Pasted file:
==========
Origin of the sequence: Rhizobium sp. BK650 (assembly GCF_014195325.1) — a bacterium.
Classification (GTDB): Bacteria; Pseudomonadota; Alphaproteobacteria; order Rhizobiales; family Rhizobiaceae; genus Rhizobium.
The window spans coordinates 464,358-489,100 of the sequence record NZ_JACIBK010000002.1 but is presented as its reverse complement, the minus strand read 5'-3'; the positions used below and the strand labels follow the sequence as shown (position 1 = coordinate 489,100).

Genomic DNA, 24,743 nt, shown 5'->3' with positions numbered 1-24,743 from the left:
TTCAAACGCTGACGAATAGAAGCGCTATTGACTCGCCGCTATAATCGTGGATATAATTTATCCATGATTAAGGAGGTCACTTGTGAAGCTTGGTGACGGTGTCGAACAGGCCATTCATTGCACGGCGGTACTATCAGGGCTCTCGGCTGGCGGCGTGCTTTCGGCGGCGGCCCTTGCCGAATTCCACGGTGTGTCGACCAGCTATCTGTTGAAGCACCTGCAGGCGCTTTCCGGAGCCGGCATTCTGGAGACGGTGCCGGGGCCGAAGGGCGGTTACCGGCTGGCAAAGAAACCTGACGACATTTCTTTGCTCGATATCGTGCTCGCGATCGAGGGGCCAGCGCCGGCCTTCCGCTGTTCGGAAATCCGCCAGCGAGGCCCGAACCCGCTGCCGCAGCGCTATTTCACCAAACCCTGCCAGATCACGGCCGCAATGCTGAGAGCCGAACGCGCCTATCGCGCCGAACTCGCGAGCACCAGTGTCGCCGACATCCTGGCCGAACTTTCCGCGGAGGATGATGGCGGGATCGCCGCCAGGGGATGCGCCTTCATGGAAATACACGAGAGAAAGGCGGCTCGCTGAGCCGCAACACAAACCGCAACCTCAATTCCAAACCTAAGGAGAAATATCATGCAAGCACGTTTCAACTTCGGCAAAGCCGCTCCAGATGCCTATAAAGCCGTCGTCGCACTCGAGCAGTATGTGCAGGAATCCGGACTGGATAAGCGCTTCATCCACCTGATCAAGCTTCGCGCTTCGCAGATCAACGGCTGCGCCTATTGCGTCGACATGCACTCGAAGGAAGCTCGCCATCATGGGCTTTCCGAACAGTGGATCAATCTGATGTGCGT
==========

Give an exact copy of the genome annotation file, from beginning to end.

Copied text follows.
Origin of the sequence: Rhizobium sp. BK650 (assembly GCF_014195325.1) — a bacterium.
Classification (GTDB): Bacteria; Pseudomonadota; Alphaproteobacteria; order Rhizobiales; family Rhizobiaceae; genus Rhizobium.
The window spans coordinates 464,358-489,100 of the sequence record NZ_JACIBK010000002.1 but is presented as its reverse complement, the minus strand read 5'-3'; the positions used below and the strand labels follow the sequence as shown (position 1 = coordinate 489,100).

Genomic DNA, 24,743 nt, shown 5'->3' with positions numbered 1-24,743 from the left:
TTCAAACGCTGACGAATAGAAGCGCTATTGACTCGCCGCTATAATCGTGGATATAATTTATCCATGATTAAGGAGGTCACTTGTGAAGCTTGGTGACGGTGTCGAACAGGCCATTCATTGCACGGCGGTACTATCAGGGCTCTCGGCTGGCGGCGTGCTTTCGGCGGCGGCCCTTGCCGAATTCCACGGTGTGTCGACCAGCTATCTGTTGAAGCACCTGCAGGCGCTTTCCGGAGCCGGCATTCTGGAGACGGTGCCGGGGCCGAAGGGCGGTTACCGGCTGGCAAAGAAACCTGACGACATTTCTTTGCTCGATATCGTGCTCGCGATCGAGGGGCCAGCGCCGGCCTTCCGCTGTTCGGAAATCCGCCAGCGAGGCCCGAACCCGCTGCCGCAGCGCTATTTCACCAAACCCTGCCAGATCACGGCCGCAATGCTGAGAGCCGAACGCGCCTATCGCGCCGAACTCGCGAGCACCAGTGTCGCCGACATCCTGGCCGAACTTTCCGCGGAGGATGATGGCGGGATCGCCGCCAGGGGATGCGCCTTCATGGAAATACACGAGAGAAAGGCGGCTCGCTGAGCCGCAACACAAACCGCAACCTCAATTCCAAACCTAAGGAGAAATATCATGCAAGCACGTTTCAACTTCGGCAAAGCCGCTCCAGATGCCTATAAAGCCGTCGTCGCACTCGAGCAGTATGTGCAGGAATCCGGACTGGATAAGCGCTTCATCCACCTGATCAAGCTTCGCGCTTCGCAGATCAACGGCTGCGCCTATTGCGTCGACATGCACTCGAAGGAAGCTCGCCATCATGGGCTTTCCGAACAGTGGATCAATCTGATGTGCGT